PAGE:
About this blog

This blog is all about fly fishing for native trout. On it I cover trip reports, fishing tactics, conservation, the latest news about native trout species and much more. This site provides a companion to my web page Nativetroutflyfishing.com.


Monday, March 13, 2023

New Subspecies of Redband Trout formally described - McCloud River Redband

The Redband Trout of the McCloud River upstream of the falls in populations such as Sheephaven Creek have been recognized as distinct for sometime, but have been classified as Oncorhynchus mykiss stonei with the other Redband Trout of the Sacramento basin. However, a new study on the genetics of these trout has shown that they are distinct enough from other populations of Redbands in the basin to warrant subspecies status under the scientific name Oncorhynchus mykiss calisulat. This subspecies status includes the Sheephaven Creek population, as well as fish in other nearby isolated tributaries such as Edson, Tate and Moosehead creeks among others, which are found to constitute a single genetic unit.

The McCloud River Redband Trout - now recognized as Oncorhynchus mykiss calisulat

Those familiar with McCloud River Redband might be slightly confused as the type specimens for O. mykiss stonei were collected from the McCloud River, however these type specimens were from the population found below the falls. Based on the results of this study, the type specimens from the lower McCloud River are more closely related to the fish found in the Pit River and Goose Lake basin than they are to the fish in the upper McCloud River. Additionally, while the upper McCloud River Redband Trout represent a single ancient lineage of Redband Trout isolated above the falls in the basin, the fish in the Pit River and lower McCloud River appear to have genetics of several lineages, including more than on strain of Redband Trout and Coastal Rainbow Trout.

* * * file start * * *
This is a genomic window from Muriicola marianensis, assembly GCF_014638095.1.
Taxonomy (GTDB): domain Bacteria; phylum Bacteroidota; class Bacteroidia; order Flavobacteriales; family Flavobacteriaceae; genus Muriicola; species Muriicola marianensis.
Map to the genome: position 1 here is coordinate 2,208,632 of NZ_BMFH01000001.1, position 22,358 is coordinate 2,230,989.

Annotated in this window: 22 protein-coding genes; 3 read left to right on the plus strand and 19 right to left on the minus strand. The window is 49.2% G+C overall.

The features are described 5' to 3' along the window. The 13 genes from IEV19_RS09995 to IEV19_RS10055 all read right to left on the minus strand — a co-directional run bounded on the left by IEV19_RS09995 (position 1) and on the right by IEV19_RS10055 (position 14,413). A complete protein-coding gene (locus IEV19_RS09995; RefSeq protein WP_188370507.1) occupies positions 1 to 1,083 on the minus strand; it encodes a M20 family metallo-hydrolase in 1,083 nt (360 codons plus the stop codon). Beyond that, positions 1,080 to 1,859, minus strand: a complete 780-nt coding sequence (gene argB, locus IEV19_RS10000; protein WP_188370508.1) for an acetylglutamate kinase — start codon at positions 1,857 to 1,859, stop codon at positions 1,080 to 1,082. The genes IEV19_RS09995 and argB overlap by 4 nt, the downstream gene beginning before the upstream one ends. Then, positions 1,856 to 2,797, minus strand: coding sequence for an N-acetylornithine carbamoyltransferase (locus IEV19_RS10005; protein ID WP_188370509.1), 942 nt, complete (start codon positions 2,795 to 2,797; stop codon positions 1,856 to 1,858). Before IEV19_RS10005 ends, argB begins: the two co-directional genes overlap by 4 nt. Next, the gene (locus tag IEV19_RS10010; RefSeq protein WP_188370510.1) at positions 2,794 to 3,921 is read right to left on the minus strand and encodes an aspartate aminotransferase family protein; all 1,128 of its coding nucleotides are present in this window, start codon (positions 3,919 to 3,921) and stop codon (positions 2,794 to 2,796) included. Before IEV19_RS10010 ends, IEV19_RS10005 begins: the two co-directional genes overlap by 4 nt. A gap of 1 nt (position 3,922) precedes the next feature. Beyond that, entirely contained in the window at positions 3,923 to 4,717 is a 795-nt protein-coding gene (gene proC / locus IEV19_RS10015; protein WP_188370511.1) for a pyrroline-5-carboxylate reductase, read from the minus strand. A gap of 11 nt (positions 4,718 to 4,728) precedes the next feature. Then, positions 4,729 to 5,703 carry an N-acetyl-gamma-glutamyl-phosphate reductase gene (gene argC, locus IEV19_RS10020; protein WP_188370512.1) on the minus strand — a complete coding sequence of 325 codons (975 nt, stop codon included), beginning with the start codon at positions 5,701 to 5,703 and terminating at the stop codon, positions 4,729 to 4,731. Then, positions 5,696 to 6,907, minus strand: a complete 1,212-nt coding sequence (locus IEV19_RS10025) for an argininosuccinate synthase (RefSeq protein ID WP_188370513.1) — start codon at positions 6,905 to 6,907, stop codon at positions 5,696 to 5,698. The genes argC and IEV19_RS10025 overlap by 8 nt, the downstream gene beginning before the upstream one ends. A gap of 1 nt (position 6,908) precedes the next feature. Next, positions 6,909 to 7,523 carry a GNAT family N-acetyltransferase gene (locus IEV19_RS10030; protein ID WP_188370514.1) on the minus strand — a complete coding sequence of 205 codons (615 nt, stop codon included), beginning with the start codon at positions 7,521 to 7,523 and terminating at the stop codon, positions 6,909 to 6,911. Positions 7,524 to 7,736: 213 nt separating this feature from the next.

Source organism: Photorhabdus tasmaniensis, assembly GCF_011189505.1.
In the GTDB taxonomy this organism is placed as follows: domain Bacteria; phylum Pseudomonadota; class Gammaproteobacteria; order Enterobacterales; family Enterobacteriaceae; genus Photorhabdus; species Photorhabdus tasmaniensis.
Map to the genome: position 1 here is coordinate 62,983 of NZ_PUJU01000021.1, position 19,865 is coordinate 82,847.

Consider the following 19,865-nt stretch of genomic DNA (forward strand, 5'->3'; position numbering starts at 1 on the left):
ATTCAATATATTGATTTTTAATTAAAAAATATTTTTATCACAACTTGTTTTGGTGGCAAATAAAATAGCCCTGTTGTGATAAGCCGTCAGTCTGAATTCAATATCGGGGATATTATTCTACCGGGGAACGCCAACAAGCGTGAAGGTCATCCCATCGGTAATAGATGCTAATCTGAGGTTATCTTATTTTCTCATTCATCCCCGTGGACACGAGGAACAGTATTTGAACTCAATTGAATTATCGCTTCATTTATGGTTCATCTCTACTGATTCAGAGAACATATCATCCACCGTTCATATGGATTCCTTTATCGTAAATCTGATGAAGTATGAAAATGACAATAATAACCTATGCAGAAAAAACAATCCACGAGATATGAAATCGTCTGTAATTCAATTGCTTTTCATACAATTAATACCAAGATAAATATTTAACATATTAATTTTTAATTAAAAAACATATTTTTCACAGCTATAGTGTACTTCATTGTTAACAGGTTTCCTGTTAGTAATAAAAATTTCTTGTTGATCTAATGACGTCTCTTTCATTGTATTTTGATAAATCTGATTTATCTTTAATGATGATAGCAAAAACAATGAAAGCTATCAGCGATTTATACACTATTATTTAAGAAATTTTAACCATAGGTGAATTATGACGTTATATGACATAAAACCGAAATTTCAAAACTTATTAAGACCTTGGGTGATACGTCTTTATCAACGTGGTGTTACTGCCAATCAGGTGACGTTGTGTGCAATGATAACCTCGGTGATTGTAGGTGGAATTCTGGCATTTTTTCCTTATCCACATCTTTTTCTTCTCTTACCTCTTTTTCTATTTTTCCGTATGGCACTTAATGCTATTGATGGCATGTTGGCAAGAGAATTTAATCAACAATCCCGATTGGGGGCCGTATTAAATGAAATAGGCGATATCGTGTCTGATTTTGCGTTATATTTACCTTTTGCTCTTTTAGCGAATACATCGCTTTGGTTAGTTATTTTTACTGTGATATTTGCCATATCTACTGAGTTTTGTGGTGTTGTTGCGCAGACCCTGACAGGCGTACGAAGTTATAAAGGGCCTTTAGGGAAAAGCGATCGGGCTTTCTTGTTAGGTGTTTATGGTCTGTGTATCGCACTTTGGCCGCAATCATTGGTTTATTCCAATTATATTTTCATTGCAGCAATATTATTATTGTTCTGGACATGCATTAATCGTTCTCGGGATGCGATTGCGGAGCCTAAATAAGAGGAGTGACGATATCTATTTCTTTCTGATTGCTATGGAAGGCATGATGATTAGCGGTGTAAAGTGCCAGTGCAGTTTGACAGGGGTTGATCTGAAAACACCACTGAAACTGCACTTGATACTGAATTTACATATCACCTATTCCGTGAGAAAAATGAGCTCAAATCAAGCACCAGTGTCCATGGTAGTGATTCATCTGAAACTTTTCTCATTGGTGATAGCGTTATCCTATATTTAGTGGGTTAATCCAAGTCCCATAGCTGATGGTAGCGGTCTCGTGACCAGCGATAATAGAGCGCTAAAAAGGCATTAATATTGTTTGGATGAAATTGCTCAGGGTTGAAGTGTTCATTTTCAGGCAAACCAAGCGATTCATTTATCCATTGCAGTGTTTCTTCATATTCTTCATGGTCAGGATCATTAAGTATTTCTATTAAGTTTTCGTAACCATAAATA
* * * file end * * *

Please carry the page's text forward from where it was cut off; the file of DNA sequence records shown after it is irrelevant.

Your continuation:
Interestingly, the Sacramento Redband Trout found in the the Pit River and North Fork Yuba River appear to be more closely related to Redbands found in the Warner Valley and Surprise Valley than they are to Goose Lake Redband Trout. The study also showed the uniqueness of the Golden Trout of the Kern River and support their recognition as a unique species of trout. As genetic methods continue to evolve more isolated populations of O. mykiss are sampled it is possible the additional subspecies will be formally recognized in the coming years. For example, there is some evidence of a unique population of Redband/ Rainbow Trout in the Upper Skagit drainage that may warrant subspecies status in the future, not to mention unique populations such as those in the White River or Fort Rock basins in Oregon.

A link to the study can be found here.

Campbell, M.A., E. Habibi, G. Aubringer, M. Stephens, J. Rodzen, K.W. Conway, A.J. Finger. 2023. Molecular systematics of redband trout from genome-wide DNA sequencing substantiates the description of a new taxon (Salmonidae: Oncorhynchus mykiss calisulat) from the McCloud River. Zootaxa 5254 (1): 000-029. https://doi.org/10.11646/zootaxa.5254.1.1